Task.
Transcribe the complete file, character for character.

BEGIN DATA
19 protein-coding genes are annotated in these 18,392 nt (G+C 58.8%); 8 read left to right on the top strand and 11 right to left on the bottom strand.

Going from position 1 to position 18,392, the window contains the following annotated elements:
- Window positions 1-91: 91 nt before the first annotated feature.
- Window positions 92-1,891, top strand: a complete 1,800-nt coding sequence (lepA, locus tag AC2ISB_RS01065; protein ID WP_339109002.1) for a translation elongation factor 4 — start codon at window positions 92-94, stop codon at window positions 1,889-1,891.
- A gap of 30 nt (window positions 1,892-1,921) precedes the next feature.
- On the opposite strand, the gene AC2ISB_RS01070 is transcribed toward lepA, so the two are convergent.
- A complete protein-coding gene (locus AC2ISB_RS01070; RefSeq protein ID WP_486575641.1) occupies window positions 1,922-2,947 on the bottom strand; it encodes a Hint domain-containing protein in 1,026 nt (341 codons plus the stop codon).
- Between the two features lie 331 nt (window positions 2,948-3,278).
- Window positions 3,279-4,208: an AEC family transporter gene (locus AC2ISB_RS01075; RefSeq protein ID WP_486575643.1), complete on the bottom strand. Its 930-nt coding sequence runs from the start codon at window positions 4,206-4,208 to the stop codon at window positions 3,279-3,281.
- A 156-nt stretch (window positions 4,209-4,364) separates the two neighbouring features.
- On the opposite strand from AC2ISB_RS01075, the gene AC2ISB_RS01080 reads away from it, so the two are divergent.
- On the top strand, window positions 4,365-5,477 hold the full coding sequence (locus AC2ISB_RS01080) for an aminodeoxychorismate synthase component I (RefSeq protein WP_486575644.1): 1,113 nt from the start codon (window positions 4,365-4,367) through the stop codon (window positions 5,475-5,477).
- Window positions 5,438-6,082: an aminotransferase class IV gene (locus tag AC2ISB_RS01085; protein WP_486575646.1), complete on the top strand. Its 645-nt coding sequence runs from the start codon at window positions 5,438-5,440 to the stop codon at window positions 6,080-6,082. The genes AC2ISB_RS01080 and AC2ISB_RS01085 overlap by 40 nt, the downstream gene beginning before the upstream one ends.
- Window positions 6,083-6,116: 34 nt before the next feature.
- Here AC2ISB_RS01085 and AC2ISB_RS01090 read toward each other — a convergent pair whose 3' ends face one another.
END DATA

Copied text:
19 protein-coding genes are annotated in these 18,392 nt (G+C 58.8%); 8 read left to right on the top strand and 11 right to left on the bottom strand.

Going from position 1 to position 18,392, the window contains the following annotated elements:
- Window positions 1-91: 91 nt before the first annotated feature.
- Window positions 92-1,891, top strand: a complete 1,800-nt coding sequence (lepA, locus tag AC2ISB_RS01065; protein ID WP_339109002.1) for a translation elongation factor 4 — start codon at window positions 92-94, stop codon at window positions 1,889-1,891.
- A gap of 30 nt (window positions 1,892-1,921) precedes the next feature.
- On the opposite strand, the gene AC2ISB_RS01070 is transcribed toward lepA, so the two are convergent.
- A complete protein-coding gene (locus AC2ISB_RS01070; RefSeq protein ID WP_486575641.1) occupies window positions 1,922-2,947 on the bottom strand; it encodes a Hint domain-containing protein in 1,026 nt (341 codons plus the stop codon).
- Between the two features lie 331 nt (window positions 2,948-3,278).
- Window positions 3,279-4,208: an AEC family transporter gene (locus AC2ISB_RS01075; RefSeq protein ID WP_486575643.1), complete on the bottom strand. Its 930-nt coding sequence runs from the start codon at window positions 4,206-4,208 to the stop codon at window positions 3,279-3,281.
- A 156-nt stretch (window positions 4,209-4,364) separates the two neighbouring features.
- On the opposite strand from AC2ISB_RS01075, the gene AC2ISB_RS01080 reads away from it, so the two are divergent.
- On the top strand, window positions 4,365-5,477 hold the full coding sequence (locus AC2ISB_RS01080) for an aminodeoxychorismate synthase component I (RefSeq protein WP_486575644.1): 1,113 nt from the start codon (window positions 4,365-4,367) through the stop codon (window positions 5,475-5,477).
- Window positions 5,438-6,082: an aminotransferase class IV gene (locus tag AC2ISB_RS01085; protein WP_486575646.1), complete on the top strand. Its 645-nt coding sequence runs from the start codon at window positions 5,438-5,440 to the stop codon at window positions 6,080-6,082. The genes AC2ISB_RS01080 and AC2ISB_RS01085 overlap by 40 nt, the downstream gene beginning before the upstream one ends.
- Window positions 6,083-6,116: 34 nt before the next feature.
- Here AC2ISB_RS01085 and AC2ISB_RS01090 read toward each other — a convergent pair whose 3' ends face one another.